21 May

What to Do If Your Child Is Abducted by Your Partner to Another Country

What to do when you find that your child has been abducted by your partner to a country outside South Africa and your partner refuses to  return the child.

You return from work one day only to find that your partner has left you a note advising you that she has removed your child / children from their home and is now living in London with her mother. She advises you that she does not intend returning to South Africa with the child/children. How do you go about bringing an application for the return of the children to South Africa?

Section 18 of the Children’s Act 38 of 2005 provides that no parent can remove their minor child/children from the national borders of South Africa without first obtaining the written consent of the other parent.

You have a right to launch a court application for the return of the child/ children who have been wrongfully removed in terms of the Hague Convention on the civil aspects of international child abduction to which South Africa is a party.  It is suggested that you would arrange an urgent consultation with an attorney to investigate the circumstances giving rise to the wrongful removal of the child/children and whether the country where the child/ children are residing is a member to the Hague Convention. One needs to take note that certain countries are not members to the Hague Convention such as Zimbabwe, Namibia and Lesotho and Kenya only to mention a few. Speed is of the essence.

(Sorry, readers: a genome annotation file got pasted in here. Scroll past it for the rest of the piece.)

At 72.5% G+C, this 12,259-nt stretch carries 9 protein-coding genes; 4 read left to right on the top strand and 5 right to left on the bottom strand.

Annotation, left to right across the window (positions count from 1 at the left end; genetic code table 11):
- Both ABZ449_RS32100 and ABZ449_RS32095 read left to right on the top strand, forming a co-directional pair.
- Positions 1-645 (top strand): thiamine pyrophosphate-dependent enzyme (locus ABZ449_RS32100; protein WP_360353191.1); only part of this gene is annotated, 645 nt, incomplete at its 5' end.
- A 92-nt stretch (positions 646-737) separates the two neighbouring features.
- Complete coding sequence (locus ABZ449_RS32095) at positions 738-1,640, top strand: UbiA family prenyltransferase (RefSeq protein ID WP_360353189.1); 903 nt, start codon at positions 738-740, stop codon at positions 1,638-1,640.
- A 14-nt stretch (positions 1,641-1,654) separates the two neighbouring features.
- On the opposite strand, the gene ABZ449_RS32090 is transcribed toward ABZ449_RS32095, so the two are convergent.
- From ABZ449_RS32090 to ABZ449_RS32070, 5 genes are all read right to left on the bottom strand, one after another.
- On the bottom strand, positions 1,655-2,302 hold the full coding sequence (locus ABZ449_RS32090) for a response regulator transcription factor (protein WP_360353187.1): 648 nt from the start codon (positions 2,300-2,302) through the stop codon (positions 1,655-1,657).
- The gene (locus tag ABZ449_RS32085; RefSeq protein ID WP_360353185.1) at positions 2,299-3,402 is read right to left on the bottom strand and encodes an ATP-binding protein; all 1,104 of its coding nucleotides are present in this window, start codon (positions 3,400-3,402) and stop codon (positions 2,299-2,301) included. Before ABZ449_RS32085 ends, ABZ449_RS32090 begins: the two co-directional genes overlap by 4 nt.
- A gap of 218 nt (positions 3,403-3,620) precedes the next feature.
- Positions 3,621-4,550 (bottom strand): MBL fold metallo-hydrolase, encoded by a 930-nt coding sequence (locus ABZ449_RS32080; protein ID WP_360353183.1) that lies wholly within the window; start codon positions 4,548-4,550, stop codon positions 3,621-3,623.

If you agreed to the child being removed then you would fail in a court application to have the child returned.

Examples of agreeing to a child being removed are:

  • Written consent
  • An informed acceptance by the wronged party of the removal of the child such as a verbal acceptance, an acceptance through e-mail or a consistent attitude.

In Central Authority v B 2009 (1) SA 624 (W) – the court states “It has authoritatively been laid down that consent or acquiescence on such an important matter should not be lightly inferred from a party’s conduct. It concerns the state of mind of the person involved and only conduct or expressions unequivocally consistent with consent or acquiescence would suffice.”

Another common defence that is often put forward is that the child was removed because there is a grave risk that the child’s return would expose him to psychological harm or place the child in an intolerable situation. An example of an intolerable situation would be where the child has no permanent home, is living an overcrowded home, the child is not fed or cared for or the child is neglected. An example of psychological harm would be exposing the child to emotional abuse.